Sunday, March 16, 2008


There's this post I want to write that I can't really write because Evan reads the blog.

It is a fun story. It involves me giving really good advice and offers of assistance and then Evan deciding to do it all on his own in his own way. Later in the story it turns out that Evan valiant attempts to do it his way don't work out so well and he needs our help. This part of the story is painful because we really don't like either of our options. We can do the genuine love and logic thing and refuse to help, or we can do the magnanimous parental thing and rescue him. Doing either well would mean acting with love and confidence, not being resentful or trying to make him feel guilty.

If you are putting the puzzle pieces together you will know that we did do it and with only a little bit of guilt-tripping. And in doing it, we accepting a promotion to being Evan's parents. We also decided that Evan would be thrilled if we took the money I had from selling his never-used microwave and spent it on a thank-you fast-food dinner for the family.

Anyway, there is more to this story I can't quite tell you. After we did the magnanimous thing, Evan's plans still went awry and did so completely without us. And that is a good thing. When kids perceive that the consequences that are happening to them are happening as a result of parental action or inaction, they tend not to learn from them. What they remember is that their mean parents didn't help them or punished them, or some such thing. They don't tend to connect the consequences to the action. The most successful consequences are the ones that happen without us.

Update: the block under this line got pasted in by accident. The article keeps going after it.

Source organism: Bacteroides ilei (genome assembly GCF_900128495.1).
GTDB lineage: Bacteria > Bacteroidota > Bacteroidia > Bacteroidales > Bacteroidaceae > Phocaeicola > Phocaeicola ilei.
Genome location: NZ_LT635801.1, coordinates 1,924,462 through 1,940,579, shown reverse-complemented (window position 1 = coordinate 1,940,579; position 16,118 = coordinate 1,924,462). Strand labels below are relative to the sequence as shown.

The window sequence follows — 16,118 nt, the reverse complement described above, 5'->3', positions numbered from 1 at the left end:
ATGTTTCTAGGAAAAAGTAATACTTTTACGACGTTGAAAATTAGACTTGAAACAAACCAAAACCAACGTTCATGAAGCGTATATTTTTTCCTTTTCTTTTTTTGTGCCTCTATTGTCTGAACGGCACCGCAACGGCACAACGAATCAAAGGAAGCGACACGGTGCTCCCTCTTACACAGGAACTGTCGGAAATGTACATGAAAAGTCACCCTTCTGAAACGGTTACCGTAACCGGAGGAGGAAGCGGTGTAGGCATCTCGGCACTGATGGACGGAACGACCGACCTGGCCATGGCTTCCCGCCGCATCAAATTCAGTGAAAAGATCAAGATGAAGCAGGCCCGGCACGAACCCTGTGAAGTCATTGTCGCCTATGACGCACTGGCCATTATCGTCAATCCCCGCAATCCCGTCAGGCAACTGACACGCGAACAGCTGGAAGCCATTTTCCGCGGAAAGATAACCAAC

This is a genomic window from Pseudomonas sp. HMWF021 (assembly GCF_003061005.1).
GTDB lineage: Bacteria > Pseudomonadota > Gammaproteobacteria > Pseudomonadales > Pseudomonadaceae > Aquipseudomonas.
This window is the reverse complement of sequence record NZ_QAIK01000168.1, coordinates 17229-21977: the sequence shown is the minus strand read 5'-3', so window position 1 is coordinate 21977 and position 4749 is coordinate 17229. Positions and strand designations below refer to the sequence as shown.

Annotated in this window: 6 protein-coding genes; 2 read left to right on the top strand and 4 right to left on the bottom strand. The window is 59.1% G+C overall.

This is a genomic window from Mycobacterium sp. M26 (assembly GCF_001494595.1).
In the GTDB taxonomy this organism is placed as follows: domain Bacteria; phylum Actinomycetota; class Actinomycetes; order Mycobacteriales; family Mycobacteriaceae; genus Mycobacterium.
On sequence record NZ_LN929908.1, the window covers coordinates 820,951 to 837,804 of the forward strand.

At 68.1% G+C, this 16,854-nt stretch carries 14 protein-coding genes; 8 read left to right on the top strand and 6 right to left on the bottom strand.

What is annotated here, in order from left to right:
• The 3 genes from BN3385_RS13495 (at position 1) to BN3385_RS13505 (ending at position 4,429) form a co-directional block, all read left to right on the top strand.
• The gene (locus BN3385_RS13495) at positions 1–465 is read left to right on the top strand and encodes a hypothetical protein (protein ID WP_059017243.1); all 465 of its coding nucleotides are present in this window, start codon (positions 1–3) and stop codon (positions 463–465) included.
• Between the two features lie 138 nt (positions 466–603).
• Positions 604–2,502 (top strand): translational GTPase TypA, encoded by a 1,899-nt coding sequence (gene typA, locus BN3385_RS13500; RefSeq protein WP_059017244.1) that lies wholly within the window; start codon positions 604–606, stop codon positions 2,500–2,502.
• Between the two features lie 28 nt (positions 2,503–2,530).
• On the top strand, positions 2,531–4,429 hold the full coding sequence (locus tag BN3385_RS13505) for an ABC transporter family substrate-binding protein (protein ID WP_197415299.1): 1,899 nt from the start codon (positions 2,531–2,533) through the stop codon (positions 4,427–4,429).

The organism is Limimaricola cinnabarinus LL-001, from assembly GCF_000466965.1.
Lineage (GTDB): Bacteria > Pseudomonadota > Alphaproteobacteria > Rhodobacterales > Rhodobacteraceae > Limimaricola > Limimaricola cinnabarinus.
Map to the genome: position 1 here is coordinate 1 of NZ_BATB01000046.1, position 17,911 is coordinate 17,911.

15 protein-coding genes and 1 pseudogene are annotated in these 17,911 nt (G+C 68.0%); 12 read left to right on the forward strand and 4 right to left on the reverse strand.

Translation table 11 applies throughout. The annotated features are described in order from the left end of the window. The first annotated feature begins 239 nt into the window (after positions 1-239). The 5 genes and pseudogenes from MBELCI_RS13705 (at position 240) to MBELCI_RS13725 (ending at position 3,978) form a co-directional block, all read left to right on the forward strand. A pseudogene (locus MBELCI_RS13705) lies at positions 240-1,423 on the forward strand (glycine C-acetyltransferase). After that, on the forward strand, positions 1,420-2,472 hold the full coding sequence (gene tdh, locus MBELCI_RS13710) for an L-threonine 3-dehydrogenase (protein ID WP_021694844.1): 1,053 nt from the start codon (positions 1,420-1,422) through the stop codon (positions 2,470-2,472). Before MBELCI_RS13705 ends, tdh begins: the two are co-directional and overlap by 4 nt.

Not that those always work, of course, but those are the ones that are most likely to work.

And that is what is happening to Evan right now.

And I have all these emotions. I am very proud of him, because I know he can and will figure this out. I am relieved knowing that there really and truly is nothing that I can do but be sympathetic and supportive. This is not something I can fix. No guilt, no pressure, no debating what I should do. I just need to keep telling him that I know it is stressful and I am proud at how well he is handling it.

And deep inside, and evil little voice is giggling and saying, "If you had just followed my advice in the first place, none of this would have happened."

Of course, I am far too good of a parent to say that to him.

But I am petty enough to publish it on the blog.


  1. Good for you...whatever it was...

  2. I've definitely been in Evan's situation! Whatever it is, he WILL figure it out for himself, and in the end, when everything has worked out, he will feel so good and so strong for having handled it! Good luck!

  3. It is nice to know even a goddess of halflings has feet of clay. Hee, hee, I can't tell you how many times I have laughed under my breath at my kids when life whaps them upside the head without me having to.

  4. I am so very glad you managed to hold yourself back from doing the told you so thing! Almost! You did good at managing this.


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